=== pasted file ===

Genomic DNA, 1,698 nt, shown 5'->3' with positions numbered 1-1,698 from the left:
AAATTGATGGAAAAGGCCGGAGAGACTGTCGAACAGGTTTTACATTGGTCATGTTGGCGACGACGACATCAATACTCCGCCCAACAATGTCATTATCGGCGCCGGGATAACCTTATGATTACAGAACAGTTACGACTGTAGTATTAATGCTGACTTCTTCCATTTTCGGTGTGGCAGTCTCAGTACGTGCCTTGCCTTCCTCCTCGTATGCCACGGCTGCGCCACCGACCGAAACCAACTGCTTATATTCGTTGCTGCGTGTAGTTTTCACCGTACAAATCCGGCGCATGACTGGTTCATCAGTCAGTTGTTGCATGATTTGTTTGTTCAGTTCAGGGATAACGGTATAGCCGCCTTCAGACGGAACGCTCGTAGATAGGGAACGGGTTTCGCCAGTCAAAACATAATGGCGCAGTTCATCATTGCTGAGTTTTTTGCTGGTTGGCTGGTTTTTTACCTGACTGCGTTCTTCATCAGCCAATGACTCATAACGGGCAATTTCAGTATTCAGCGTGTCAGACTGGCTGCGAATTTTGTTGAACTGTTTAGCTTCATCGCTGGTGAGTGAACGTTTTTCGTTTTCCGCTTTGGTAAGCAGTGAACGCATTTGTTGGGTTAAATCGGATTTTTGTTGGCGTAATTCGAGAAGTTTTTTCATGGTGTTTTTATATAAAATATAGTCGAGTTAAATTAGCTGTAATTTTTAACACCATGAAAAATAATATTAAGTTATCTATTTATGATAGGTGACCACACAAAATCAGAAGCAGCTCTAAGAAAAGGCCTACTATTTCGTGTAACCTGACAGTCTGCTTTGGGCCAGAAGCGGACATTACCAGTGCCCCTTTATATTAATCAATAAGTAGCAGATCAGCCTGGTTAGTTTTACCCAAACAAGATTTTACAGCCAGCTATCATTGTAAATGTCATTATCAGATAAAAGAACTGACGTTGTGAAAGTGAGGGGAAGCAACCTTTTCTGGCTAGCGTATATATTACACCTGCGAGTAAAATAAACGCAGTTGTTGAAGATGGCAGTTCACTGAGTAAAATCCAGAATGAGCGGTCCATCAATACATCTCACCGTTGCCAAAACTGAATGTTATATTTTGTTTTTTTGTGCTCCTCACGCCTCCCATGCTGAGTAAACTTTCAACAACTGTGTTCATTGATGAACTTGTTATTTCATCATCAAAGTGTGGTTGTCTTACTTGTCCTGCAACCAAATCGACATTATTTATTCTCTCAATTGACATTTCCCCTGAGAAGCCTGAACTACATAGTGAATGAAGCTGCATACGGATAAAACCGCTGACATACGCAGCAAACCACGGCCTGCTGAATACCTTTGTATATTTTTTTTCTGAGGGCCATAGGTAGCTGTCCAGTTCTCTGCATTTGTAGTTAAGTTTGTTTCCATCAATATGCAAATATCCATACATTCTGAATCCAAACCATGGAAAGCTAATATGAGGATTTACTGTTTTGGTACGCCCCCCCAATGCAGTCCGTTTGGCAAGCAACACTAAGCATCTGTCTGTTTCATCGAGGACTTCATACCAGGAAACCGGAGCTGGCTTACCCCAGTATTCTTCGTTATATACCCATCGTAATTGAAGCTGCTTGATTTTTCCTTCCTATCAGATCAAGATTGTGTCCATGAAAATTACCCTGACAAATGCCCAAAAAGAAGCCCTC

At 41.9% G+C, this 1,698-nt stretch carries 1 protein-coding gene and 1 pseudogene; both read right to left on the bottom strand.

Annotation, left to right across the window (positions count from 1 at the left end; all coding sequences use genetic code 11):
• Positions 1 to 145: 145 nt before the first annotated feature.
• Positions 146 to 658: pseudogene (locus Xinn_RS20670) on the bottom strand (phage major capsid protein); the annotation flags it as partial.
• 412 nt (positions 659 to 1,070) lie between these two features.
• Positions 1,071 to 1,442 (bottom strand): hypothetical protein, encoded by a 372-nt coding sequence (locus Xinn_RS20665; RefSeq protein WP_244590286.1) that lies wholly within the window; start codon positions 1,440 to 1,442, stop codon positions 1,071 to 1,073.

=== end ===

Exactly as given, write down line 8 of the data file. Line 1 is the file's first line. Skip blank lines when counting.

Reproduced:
• Positions 1,071 to 1,442 (bottom strand): hypothetical protein, encoded by a 372-nt coding sequence (locus Xinn_RS20665; RefSeq protein WP_244590286.1) that lies wholly within the window; start codon positions 1,440 to 1,442, stop codon positions 1,071 to 1,073.